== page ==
Illustrated by Dan Santat. 170 p. Arthur A. Levine/ Scholastic, September, 2009.
All I can say is, omg! I can't believe this has been sitting on my tbr pile for over a year! I was reorganizing my book shelves a week or so back when my spring break got rained out. I found this buried in it; pulled it out and pushed it to the top of the pile. My tbr "pile" fills four book shelf units. One time I tried to count them and stopped counting/ lost track after 300. I am that bad. (And, yeah, I bought books this week.)
Anyway. I've been a Lisa Yee fan ever since I read So Totally Emily Ebers, Millicent Min, Girl Genius and Stanford Wong Flunks Big Time. They weren't written in that order. That's the way I read them. And, it was okay to read them that way because the three talk about their friendship, each from their own perspective. Oh. But, this is a review of Bobby vs. Girls (Accidentally).
Nine-year-old Bobby Eliis-Chan is entering fourth grade. It's going to be a big year for him. Among other things, he gets to walk to school by himself. Well, not strictly by himself. He'll be walking with his bff, Holly Harper, only they will split up a block or so from school and pretend that they don't know each other. It has been an unspoken rule since the end of the third grade, when she started hanging out with Jillian Zarr and turning into a ... girl.
He also has a little dynamo of a sister named Casey and a famous father. He's embarrassingly famous for two reasons: he used to be a pro-football player, whose nickname was "the Freezer," so everywhere he goes, people who recognize him yell, "Freeze!" He's also a stay-at-home dad who is famous for his notoriously bad cooking and baking. As if that weren't enough, he has asthma and an unfulfilled desire for a dog due to that asthma. When Holly wins a goldfish at a carnival using Bobby's money, she gives Bobby the goldfish as a present and even though he thinks a goldfish is kind of a lame pet because, well, it's a fish and the they don't do anything, Bobby becomes attached.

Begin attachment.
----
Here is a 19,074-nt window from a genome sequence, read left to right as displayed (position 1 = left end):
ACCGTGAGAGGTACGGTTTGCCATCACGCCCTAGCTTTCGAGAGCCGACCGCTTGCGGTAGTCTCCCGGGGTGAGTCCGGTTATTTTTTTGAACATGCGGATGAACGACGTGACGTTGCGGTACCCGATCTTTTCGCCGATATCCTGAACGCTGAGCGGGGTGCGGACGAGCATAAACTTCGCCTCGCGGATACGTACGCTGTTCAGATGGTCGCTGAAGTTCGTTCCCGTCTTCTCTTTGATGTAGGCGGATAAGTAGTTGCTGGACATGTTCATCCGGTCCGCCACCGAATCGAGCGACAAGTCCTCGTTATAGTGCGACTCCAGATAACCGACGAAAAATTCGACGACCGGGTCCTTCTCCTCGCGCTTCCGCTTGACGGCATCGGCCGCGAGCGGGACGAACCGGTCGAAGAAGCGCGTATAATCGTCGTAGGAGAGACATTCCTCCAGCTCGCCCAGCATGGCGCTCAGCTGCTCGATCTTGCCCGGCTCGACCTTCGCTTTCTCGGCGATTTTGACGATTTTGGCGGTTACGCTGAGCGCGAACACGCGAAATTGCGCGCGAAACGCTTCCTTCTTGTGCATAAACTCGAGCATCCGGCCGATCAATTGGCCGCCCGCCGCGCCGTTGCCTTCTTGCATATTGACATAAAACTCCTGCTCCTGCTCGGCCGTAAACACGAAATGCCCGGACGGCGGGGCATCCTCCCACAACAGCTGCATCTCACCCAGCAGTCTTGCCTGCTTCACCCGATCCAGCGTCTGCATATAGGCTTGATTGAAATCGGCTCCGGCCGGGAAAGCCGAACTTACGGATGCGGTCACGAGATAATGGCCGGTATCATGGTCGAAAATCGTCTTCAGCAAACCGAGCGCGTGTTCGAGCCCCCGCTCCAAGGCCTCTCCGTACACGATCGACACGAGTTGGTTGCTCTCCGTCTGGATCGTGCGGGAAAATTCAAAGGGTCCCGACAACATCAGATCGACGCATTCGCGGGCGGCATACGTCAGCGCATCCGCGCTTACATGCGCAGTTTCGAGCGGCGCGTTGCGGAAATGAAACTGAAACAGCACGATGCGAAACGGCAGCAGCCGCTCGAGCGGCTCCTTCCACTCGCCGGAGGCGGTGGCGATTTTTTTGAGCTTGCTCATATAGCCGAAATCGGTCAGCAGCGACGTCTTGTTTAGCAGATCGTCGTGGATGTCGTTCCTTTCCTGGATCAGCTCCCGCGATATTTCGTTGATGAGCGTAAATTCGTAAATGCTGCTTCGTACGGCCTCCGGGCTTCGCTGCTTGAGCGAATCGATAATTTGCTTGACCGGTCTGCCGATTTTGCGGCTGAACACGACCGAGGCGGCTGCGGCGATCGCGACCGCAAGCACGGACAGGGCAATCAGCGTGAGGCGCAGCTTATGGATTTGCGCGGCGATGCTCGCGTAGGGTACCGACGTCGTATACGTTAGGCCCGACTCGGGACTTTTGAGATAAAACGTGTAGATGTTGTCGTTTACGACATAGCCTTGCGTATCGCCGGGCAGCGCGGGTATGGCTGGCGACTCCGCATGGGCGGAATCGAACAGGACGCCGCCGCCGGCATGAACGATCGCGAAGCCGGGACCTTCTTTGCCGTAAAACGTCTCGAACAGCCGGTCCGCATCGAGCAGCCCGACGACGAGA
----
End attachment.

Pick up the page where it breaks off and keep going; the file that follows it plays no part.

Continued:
As if all of the above were not enough, throw in a student council representative campaign, a class trip and hair curlers and you've got yourself one laugh-out-loud read. Attention fourth grade teachers everywhere: Read This One Out Loud the first week of school. Then, read the sequel, Bobby the Brave, Sometimes, which takes place over the month of October, during the first week of October. (I know, I know! I haven't read it yet; but, trust me.) I believe that Ms. Yee plans a book for each month of fourth grade. Just think, if you're a fourth grade teacher for 10 years, your read aloud library can mirror your own year.
Anyone who thinks the humor and situations in this book are over-the-top has not spent much time around fourth graders. There is so much heart in this book, in Bobby and his friends and family. The energetic black, white and grey illustrations by Dan Santat perfectly capture Bobby and his world. One of my favorite illustrations is a piece of spot art in which Bobby is undergoing a nebulizer treatment and doesn't have the strength to fight off his little sister, Casey, who puts his hair in pink curlers. In addition to perfectly capturing that ridiculous moment, I had a deja-vu feeling. One of my sons is asthmatic and although he didn't have a little sister who put curlers in his hair, he often looked like Bobby during his treatments.
Here's a photo of my son and a scan of the art:
Didn't Dan Santat nail it?